But reverting to Cézanne in 1918 was by then not so much a signal of the assault on the traditional artistic canons, as in the early Jack of Diamonds years; rather it was driven by the idea of restoring an intelligible language in art. The artists were now engrossed not in “conceptual” exploration, but in tackling the issue of colour. Taking Cézanne as his starting point, Konchalovsky sought to achieve an uncompromising portrayal of reality. By the artist’s own admission, he wished passionately to create something “alive” — portraits, landscapes and genre scenes. It is no mere coincidence that, at precisely that moment, he set about depicting something dynamic in his portraits and genre compositions for virtually the first time.
Konchalovsky’s pre-revolutionary self-portraits tended to express the general Jack of Diamonds approach, with the result that the artist appeared in them with or without his family in a series of playful, often grotesque pictures that retained the spirit of merchants’ photographs. Now, however, his models seem to have been caught unawares while performing some kind of action (Portrait of the Violinist Grigory Romashkov, 1918; Children at the Piano, 1919). This new motif, unprecedented in Konchalovsky’s earlier work, may indicate the fascination with movement in general and the sense of the dynamic nature of life that possessed the artist as he played an active part in the work of the Soviet of Workers’ and Soldiers’ Deputies and Vkhutemas.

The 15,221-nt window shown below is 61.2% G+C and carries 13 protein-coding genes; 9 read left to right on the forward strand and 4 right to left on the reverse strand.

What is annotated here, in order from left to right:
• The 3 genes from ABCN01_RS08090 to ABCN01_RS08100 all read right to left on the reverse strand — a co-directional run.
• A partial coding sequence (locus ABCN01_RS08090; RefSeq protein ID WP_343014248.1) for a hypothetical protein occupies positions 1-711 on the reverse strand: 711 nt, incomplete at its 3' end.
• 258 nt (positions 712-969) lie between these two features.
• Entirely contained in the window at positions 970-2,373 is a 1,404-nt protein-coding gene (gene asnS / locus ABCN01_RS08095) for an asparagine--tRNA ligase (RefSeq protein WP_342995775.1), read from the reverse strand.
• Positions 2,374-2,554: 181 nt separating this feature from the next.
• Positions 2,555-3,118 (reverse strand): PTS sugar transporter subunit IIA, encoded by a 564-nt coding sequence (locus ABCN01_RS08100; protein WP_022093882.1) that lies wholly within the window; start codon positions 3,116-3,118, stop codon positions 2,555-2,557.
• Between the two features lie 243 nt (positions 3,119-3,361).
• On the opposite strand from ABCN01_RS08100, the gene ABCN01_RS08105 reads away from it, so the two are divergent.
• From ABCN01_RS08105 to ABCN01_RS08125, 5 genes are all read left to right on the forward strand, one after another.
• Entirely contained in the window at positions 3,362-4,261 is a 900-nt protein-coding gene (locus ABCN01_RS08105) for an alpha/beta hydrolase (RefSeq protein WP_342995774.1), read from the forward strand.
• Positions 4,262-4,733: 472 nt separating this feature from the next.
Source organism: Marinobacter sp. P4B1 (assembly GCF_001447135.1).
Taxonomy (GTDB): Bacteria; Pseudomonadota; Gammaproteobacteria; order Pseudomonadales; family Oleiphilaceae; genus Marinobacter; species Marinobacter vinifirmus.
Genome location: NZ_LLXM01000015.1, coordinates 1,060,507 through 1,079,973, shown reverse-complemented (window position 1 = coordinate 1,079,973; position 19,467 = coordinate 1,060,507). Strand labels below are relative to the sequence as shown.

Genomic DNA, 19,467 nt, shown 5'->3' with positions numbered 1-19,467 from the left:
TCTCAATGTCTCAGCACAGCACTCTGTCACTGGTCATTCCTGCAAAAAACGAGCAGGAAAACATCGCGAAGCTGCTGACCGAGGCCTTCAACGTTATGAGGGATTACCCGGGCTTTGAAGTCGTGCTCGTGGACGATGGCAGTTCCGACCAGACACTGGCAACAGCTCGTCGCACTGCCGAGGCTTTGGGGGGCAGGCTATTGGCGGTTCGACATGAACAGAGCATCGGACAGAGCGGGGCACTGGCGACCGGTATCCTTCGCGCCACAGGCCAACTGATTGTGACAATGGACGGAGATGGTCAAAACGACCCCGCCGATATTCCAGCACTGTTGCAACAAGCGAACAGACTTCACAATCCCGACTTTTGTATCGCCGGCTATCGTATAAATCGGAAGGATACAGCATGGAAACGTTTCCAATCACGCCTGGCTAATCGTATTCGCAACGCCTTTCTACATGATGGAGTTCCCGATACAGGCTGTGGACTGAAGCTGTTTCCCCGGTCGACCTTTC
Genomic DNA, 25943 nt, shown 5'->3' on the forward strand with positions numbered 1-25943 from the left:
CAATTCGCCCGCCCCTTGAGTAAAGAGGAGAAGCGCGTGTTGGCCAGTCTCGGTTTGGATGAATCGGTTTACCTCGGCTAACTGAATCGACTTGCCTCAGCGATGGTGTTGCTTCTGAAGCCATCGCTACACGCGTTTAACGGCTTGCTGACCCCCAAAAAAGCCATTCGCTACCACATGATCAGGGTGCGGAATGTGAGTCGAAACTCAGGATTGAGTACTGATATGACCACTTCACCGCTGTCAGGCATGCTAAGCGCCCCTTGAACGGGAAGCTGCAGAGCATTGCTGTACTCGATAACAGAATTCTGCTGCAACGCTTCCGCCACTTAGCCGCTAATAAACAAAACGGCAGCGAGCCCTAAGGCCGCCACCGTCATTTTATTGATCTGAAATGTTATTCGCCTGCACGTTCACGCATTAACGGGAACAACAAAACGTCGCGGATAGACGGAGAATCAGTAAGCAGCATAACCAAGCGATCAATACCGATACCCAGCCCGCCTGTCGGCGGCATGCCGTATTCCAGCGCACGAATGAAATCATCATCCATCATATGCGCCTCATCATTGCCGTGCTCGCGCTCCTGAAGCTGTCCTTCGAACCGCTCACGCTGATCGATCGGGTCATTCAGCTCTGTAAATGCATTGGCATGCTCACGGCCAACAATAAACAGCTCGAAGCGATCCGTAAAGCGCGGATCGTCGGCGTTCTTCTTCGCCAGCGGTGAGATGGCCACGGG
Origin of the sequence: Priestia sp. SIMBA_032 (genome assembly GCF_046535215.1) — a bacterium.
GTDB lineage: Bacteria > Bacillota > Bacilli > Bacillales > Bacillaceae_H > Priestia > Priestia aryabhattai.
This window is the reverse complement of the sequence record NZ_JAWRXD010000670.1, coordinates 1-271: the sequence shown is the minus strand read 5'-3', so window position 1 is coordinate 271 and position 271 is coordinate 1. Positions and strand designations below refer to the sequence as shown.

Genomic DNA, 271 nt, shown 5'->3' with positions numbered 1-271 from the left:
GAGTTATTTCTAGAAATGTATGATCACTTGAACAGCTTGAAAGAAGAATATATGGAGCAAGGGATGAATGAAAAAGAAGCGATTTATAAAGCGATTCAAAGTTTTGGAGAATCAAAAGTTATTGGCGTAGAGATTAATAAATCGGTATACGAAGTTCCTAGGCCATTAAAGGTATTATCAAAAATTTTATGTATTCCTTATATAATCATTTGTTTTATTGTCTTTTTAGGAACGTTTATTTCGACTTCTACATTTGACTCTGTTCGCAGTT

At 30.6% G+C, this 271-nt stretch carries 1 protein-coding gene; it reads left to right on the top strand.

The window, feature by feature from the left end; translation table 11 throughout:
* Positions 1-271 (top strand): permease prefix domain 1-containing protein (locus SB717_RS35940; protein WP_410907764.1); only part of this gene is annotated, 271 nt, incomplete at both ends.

The Game of Billiards. Aristarkh Lentulov and Petr Konchalovsky can be called a classic example of this dynamic approach in the late 1910s. While portraying himself and Lentulov enjoying a game, Konchalovsky preserves the slight tint of irony that is inherent in many of his self-portraits. Moreover, the choice of subject and its main characters may, perhaps, be explained not only by the longstanding friendly relationship between the two artists, but also by the attention that they paid to each other’s work at that time. For example, in the Portrait of the Verigin Family Pianists, painted in the same year, 1918, Konchalovsky manifestly draws on Lentulov’s experience as he searches for a rejuvenated artistic language.
Virtually, the whole expanse of the picture is built around the billiard table, which is angled so as to be parallel to the canvas and depicted with a literally “still-life” representationalism. The Cézanne-style combination of the ochre shades of its wooden base and the green of the baize, which engages in a dialogue with the red drapes in the background, sets up the colour dynamics that the artist needs. The actual splashes of colour, the distribution of volumes and the small spatial shifts already lend vivacity and mobility to the composition. The picture is full of life despite its considerable still-life foundations. There is a certain harmony between the dynamism of the subject and the fluidity of the brushstrokes. Broad brushstrokes alternate with tiny, almost linear ones. One can sense freedom in everything, as well as a light, sometimes transparent “painter’s shorthand”, and the splashes of colour are not concentrated towards the centre of the picture, as previously in the first half of 1910s, but are spread out, setting up spatial emphases from one edge of the canvas to the other.